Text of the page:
Monday 2 April 2007

Religion and identity

Yesterday's Observer sports magazine had an article by Jason Burke about the latest young bullfighting sensation:

Mehdi Savalli is French, an Arab and just 20. He defies bullfighting tradition and the purists object to his theatrical style yet he is already a sensation of the ring.

Apparently Savalli has become known as 'The Muslim Matador', which is also the title of Burke's piece. Trouble is: I discovered when we met, Savalli is neither Muslim nor Arab. His mother is of Moroccan origin, although Savalli has never been to her homeland, and his father is of Sicilian descent. As for being a Muslim, he says: 'They just pigeonholed me. I eat pork, I don't pray and, if it wasn't for the training, I would drink. I am not the Muslim matador. I am a French matador.'

A salutary reminder of the dangers of assigning individuals (particularly members of minorities) to singular-identity slots - especially religious ones. Recent years have seen members of western Europe's populations of Arab, North African and South Asian heritage increasingly redefined according to their religious affiliations - particularly if that affiliation is Islamic - even if they are not particularly religious, or if other identities (national, ethnic, political, professional) are more significant for them. To be fair, this is partly a reflection of shifts within minority communities themselves - I remember Salman Rushdie regretting the diminution of the power of non-sectarian trades unions and political organisations among British Asians, as the mosques gained in influence and redefined communities along confessional lines - and the campaign against Rushdie himself was crucial in bolstering a new sense of (victimised, radicalised) 'Muslim identity' in the UK and elsewhere.

But the white majority, led by their governments and the media, have certainly done their bit to reinforce these singular, sectarian identities. There's now a tendency for media reports to describe individuals from Asian backgrounds primarily in terms of their nominal religion - especially if that religion is Islam and even if the individual is not particularly religious. And government funding, especially in the wake of 9/11 and 7/7, has often been targeted at 'Muslim' (rather than, as previously, 'Asian', or 'inner-city') communities.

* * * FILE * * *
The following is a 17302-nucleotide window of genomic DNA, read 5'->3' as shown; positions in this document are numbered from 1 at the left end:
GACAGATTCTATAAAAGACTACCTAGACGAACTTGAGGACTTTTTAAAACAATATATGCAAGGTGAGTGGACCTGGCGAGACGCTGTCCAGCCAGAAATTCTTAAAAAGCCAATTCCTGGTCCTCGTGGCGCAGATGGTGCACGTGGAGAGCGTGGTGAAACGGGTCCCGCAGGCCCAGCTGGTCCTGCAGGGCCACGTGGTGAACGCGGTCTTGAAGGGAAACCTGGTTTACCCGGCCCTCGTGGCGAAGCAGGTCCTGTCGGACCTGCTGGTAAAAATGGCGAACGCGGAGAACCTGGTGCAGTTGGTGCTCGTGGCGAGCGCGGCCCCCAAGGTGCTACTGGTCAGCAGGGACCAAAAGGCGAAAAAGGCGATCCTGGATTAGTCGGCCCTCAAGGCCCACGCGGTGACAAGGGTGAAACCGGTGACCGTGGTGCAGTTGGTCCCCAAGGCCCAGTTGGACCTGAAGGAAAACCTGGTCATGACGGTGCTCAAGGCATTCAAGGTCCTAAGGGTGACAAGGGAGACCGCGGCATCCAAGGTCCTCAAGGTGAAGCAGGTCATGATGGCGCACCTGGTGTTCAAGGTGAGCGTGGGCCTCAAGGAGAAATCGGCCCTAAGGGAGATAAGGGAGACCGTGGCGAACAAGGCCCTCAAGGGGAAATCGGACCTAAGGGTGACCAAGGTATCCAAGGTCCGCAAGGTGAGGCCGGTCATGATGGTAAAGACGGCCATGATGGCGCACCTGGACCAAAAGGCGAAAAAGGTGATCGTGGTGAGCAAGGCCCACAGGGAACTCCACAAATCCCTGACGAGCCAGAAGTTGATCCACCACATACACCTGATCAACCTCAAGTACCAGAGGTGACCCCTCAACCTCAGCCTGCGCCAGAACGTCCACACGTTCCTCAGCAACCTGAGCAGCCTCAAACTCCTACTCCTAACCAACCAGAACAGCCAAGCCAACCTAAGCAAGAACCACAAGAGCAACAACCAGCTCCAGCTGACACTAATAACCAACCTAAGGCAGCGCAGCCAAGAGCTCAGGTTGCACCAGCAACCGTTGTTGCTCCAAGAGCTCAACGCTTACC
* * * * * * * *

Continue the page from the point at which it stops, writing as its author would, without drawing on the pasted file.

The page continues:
I was thinking about this when I read Graham's post at Harry's Place in which he reports a speech by Professor Yehuda Bauer, on strategies for countering radical Islam. Although Bauer believes that the battle must be fought primarily within Islam, he believes that non-muslims can play a part by reaching out to ordinary, moderate Muslims. That's all well and good, but I would add that 'non-muslims' can also play a part by 'reaching out' to people not solely as Muslims, acknowledging other aspects of people's identities, and also acknowledging that religion may be of little or no importance in the identities of many people who get labelled as 'Muslims', just as it is for many whose birth certificate has them down as 'Christians'.

This links to another news item in the last couple of days (sorry, can't locate it just now), about yet another effort by the UK government to encourage the recruitment of 'moderate' imams to British mosques. Once again, all fine and dandy, as long as it's accompanied by efforts to support the work of secular, non-sectarian groups working within black and minority ethnic communities, and other communities for that matter.

Along similar lines, see this post by Andrew Sullivan.

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